It shortlisted three potential vendors to work with, one of which was Aruba. Jordan and his colleagues travelled to the Aruba Demo Center in Bad Homburg where they got the chance to take a closer look at how voice-over-Wi-Fi telephony and mobile data capture devices for manufacturing behaved in an Aruba infrastructure using a variety of test scenarios. These tests yielded very promising results, so promising in fact, that a proof of concept with multiple mobility controllers and around 50 access points was installed in the new IT centre at Viessmann’s headquarters in Allendorf.

ClearPass und AirWave made all the difference

“On the technological side, having the option to use Aruba ClearPass for network access controls and AirWave for network management was a key part of our decision. With its integrated, context-based policy engine, ClearPass ensures that we have control over all of the devices on our Wi-Fi network at all times. It therefore provides precisely the support we need now and will need in the future. And we were impressed with how AirWave manages network administration right from the start,” says Jordan. “I would also like to highlight the excellent sales assistance and professional technical support we received throughout the entire evaluation phase. The whole team was incredibly dedicated, particularly in the critical area of voice-over-Wi-Fi telephony. And during the migration from the old infrastructure to the new, the support they provided was exemplary.”

Today, the 4,500 staff at the headquarters in Allendorf are served by two Aruba Mobility Controllers and 450 Aruba access points. At the company’s production site in Faulquemont, France, where a further 1,000 people are employed, there are two more Aruba Mobility Controllers and 135 Aruba access points. The rest of Viessmann sites around the world are connected via Aruba Instant Access Points (IAPs). In total, the company will install more than 850 IAPs across the 180 sites it operates worldwide, bringing the overall total to some 1,400 access points.

Aruba Virtual Mobility Master software ensures services run uninterrupted during updates

The network administrators at Viessmann also appreciate the value of AirWave for monitoring purposes. “With AirWave, we now know what the connection quality from a client to an access point is like at all times, and how it has been in the past. This provides us with a wealth of information if we experience connection and performance problems,” explains Jordan.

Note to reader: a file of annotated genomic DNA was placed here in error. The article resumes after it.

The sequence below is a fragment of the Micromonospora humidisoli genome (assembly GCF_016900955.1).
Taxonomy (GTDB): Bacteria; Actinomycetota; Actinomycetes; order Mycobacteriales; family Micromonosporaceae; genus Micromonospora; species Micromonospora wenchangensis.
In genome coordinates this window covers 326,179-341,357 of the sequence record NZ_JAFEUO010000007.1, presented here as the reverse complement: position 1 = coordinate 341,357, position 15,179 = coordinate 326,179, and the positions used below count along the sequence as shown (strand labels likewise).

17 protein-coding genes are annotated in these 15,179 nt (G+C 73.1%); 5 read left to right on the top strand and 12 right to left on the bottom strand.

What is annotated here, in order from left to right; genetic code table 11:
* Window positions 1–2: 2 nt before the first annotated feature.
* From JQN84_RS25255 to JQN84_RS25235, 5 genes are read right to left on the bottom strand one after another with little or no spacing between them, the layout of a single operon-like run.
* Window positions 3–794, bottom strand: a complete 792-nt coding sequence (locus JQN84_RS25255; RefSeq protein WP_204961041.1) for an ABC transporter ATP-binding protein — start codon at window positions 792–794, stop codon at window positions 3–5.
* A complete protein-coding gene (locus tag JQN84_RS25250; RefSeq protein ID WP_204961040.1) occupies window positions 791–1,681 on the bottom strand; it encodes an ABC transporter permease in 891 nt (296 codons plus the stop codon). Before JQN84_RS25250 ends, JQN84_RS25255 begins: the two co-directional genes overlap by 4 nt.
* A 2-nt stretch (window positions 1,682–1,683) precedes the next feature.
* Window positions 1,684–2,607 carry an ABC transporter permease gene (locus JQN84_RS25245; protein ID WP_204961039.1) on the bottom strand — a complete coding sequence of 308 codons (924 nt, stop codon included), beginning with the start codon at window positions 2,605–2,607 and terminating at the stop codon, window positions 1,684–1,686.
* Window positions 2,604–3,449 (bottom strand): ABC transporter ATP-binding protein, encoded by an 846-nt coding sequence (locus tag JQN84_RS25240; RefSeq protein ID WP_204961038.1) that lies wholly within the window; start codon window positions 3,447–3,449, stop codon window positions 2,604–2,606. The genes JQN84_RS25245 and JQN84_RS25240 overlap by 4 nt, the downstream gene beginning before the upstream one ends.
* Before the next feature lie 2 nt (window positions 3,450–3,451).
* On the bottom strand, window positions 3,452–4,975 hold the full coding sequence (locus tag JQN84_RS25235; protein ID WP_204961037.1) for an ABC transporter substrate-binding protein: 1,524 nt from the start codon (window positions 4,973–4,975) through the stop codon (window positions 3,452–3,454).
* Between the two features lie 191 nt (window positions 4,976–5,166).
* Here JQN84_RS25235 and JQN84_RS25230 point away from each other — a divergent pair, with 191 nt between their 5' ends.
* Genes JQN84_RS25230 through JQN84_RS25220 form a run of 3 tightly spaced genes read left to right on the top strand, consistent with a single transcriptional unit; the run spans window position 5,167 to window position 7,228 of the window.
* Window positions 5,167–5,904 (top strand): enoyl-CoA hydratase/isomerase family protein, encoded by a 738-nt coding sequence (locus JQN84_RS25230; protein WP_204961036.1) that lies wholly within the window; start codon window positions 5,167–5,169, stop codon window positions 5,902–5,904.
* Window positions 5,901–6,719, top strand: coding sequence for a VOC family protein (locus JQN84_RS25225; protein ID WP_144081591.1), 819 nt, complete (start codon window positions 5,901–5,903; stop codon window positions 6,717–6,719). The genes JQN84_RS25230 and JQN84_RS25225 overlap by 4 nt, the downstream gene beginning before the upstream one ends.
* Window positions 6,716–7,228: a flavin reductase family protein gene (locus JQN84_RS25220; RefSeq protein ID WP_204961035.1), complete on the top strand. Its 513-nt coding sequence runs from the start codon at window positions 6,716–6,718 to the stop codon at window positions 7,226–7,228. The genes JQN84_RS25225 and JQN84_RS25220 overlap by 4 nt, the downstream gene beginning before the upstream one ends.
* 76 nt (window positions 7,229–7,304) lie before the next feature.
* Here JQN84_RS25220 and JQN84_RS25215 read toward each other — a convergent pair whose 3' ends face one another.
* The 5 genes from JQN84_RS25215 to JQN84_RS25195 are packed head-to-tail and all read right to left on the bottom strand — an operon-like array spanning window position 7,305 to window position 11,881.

Aruba switches provide even greater transparency

Viessmann is so satisfied with the new Wi-Fi infrastructure from Aruba that the two companies are already getting to work on their next joint project: replacing the access switches. “The old switches had come to the end of their lifecycle and we wanted to convert to 10 gigabit technology in order to provide more bandwidth for all kinds of applications.” Again, the company looked at a number of different providers for the project, with Aruba amongst those submitting an offer.

But a long telephone call with an Aruba customer that had been using the Aruba switches for a long time helped us make the decision. “We could clear up all of the concerns the administrators had,” recalls Jordan, “both in terms of network stability and of service requests and administration.” Around 900 Aruba switches will now be installed at Viessmann sites around the world over the next two to three years. “This all-Aruba solution offers a key advantage for our administrators in that it provides us with a standardised view of the clients on the access points and on the switch ports. This increases transparency in the mobile network considerably,” explains Jordan.

Wi-Fi network enables mobile working across the entire campus

Elmar Jordan believes that the mobile-first architecture will become increasingly important for Viessmann over time. “Wi-Fi used to be a supplementary solution for us, today it has equal standing to LAN. However, our digitisation strategy means that it will soon become our most important network technology, and Aruba will play a key role in this transformation,” he explains. “We are currently in talks with Aruba about how we can get 80% of our devices onto the Wi-Fi network. We want to make it possible for our staff to work wherever they want to on our campus, including outdoors and in the canteen.